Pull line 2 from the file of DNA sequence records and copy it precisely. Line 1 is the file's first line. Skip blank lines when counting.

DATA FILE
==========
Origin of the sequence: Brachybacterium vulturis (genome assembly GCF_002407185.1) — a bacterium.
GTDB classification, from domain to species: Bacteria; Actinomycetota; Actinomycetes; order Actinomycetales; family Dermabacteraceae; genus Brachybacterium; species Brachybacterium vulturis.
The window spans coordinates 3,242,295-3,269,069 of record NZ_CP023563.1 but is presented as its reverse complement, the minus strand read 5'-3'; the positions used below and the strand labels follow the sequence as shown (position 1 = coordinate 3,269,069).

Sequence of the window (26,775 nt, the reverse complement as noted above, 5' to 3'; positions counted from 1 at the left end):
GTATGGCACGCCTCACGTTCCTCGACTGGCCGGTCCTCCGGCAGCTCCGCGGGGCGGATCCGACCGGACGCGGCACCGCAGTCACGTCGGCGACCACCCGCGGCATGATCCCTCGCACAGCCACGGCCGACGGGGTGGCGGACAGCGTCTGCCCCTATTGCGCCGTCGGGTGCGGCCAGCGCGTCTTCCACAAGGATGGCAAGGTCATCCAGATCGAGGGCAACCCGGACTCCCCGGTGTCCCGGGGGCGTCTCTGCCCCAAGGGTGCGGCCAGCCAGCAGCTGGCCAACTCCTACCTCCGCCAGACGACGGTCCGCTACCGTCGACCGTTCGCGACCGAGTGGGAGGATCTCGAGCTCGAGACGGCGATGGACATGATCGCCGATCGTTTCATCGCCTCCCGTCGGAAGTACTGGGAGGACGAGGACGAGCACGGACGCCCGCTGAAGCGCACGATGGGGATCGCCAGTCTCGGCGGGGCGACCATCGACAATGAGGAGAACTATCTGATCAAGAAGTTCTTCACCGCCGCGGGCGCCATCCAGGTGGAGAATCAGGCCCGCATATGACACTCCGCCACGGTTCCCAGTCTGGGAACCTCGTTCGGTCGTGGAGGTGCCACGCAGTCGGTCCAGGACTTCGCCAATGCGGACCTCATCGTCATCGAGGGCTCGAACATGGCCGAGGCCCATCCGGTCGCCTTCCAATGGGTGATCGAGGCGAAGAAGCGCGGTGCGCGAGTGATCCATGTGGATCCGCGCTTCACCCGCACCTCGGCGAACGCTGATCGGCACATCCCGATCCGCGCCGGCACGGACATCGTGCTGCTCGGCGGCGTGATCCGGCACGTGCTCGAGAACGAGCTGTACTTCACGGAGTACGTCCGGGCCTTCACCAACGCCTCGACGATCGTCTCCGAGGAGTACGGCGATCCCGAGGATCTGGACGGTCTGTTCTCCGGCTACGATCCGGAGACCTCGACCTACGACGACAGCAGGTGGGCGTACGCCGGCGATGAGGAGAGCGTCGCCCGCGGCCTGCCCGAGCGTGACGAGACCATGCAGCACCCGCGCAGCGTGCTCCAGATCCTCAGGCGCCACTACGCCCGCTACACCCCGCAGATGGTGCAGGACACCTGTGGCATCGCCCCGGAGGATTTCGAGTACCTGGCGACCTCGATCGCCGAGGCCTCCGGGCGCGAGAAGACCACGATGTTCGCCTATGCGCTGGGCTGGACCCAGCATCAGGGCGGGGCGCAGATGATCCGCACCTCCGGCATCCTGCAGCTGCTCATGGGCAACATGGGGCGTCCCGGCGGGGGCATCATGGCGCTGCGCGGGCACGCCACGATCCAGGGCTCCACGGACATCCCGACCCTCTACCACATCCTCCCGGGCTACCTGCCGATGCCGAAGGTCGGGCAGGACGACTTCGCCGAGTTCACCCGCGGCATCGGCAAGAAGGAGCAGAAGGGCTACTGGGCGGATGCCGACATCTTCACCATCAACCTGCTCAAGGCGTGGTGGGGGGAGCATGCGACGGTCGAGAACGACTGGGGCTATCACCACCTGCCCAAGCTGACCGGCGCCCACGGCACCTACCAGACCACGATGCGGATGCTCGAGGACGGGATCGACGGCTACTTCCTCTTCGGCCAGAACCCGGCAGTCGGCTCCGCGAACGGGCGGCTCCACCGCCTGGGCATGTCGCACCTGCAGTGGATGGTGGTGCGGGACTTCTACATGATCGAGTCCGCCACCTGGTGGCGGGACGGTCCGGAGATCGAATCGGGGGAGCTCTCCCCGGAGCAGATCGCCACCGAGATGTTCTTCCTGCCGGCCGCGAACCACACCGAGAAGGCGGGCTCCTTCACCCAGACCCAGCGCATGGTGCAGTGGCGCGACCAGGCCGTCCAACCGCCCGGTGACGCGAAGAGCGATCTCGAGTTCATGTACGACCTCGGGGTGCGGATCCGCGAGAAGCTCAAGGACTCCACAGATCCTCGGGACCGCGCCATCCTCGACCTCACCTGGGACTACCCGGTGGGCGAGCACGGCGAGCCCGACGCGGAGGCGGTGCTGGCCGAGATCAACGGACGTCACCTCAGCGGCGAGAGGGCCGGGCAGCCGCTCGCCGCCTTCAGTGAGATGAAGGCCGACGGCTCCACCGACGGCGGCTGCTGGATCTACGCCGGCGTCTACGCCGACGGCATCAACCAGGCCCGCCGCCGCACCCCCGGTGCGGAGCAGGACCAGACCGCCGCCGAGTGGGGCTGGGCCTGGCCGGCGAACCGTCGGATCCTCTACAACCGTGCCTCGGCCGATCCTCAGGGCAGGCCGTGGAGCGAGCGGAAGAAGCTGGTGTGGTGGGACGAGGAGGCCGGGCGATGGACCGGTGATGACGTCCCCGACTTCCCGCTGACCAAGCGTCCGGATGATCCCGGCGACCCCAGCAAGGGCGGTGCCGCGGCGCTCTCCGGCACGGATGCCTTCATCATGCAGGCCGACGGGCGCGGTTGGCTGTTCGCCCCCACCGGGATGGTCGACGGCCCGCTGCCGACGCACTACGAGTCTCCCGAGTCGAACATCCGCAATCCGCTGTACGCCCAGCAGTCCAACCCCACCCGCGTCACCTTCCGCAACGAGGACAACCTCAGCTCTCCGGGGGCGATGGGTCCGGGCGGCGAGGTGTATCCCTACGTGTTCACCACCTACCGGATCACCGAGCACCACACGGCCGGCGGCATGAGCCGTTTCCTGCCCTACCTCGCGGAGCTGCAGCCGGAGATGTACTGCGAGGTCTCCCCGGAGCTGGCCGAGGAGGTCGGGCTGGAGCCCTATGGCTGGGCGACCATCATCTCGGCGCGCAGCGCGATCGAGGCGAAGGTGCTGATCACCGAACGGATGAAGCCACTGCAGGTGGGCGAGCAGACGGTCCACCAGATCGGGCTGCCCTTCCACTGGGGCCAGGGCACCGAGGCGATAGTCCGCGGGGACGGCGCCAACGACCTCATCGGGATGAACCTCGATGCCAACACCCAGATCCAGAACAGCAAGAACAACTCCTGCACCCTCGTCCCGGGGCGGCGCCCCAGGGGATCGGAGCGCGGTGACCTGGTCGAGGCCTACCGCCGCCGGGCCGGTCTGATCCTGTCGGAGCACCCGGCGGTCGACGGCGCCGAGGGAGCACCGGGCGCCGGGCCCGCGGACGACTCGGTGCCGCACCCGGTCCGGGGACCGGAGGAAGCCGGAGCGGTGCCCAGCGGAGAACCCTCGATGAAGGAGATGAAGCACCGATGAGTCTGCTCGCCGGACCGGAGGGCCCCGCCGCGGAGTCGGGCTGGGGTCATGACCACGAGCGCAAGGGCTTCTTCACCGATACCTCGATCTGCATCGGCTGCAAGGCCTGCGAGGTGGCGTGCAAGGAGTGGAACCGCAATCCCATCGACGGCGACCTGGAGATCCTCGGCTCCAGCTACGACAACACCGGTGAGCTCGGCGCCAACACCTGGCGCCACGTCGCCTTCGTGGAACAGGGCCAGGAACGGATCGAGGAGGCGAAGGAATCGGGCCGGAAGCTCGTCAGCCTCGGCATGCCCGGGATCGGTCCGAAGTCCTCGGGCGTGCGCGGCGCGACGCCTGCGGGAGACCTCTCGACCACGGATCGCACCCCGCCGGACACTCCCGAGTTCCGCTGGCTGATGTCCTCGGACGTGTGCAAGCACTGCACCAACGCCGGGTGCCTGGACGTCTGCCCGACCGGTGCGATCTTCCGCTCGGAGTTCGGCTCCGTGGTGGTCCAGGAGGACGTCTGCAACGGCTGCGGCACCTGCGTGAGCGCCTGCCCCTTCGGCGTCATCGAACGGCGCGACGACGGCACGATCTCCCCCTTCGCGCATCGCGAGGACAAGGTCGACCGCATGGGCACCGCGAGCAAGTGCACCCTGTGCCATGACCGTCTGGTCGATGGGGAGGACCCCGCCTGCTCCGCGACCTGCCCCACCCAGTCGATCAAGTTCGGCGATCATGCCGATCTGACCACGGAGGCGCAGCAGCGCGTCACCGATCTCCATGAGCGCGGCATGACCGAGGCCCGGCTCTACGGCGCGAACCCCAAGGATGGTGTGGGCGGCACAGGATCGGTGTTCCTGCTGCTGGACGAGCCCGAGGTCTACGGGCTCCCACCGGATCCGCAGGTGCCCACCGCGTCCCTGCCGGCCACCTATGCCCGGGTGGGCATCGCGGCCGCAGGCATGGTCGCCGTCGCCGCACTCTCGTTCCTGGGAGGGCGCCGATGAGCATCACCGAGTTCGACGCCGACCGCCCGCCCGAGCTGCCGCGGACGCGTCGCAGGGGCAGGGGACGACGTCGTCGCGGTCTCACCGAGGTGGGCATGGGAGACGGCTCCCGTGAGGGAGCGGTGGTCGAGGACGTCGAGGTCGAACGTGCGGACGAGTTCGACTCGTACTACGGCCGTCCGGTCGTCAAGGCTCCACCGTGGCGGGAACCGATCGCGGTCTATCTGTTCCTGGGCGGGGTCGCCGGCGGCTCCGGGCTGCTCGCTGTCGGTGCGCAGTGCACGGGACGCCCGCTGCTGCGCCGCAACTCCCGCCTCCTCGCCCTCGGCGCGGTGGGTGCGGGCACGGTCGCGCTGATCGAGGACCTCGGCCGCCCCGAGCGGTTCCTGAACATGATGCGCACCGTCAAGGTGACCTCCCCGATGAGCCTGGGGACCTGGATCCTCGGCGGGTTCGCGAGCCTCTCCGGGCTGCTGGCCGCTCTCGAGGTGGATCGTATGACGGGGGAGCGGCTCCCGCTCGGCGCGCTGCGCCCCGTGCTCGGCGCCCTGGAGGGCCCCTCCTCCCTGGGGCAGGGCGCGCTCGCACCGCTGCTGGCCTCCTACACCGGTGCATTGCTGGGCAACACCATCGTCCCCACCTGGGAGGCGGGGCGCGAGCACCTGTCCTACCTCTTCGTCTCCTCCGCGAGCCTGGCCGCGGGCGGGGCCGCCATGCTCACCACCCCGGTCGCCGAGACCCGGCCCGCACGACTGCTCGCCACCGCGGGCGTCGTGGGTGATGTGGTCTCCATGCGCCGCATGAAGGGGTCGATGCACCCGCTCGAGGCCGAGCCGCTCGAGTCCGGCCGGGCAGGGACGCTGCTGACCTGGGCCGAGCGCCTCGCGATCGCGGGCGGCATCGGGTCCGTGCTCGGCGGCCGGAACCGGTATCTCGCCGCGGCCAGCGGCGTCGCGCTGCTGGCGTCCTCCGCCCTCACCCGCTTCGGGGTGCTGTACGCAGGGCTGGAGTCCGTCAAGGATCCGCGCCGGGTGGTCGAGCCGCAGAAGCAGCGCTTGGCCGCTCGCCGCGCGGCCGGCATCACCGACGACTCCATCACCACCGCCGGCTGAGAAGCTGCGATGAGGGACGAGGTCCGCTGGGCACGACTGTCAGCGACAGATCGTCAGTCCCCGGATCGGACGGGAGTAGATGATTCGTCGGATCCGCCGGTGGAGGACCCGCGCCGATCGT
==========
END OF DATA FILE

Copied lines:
GTDB classification, from domain to species: Bacteria; Actinomycetota; Actinomycetes; order Actinomycetales; family Dermabacteraceae; genus Brachybacterium; species Brachybacterium vulturis.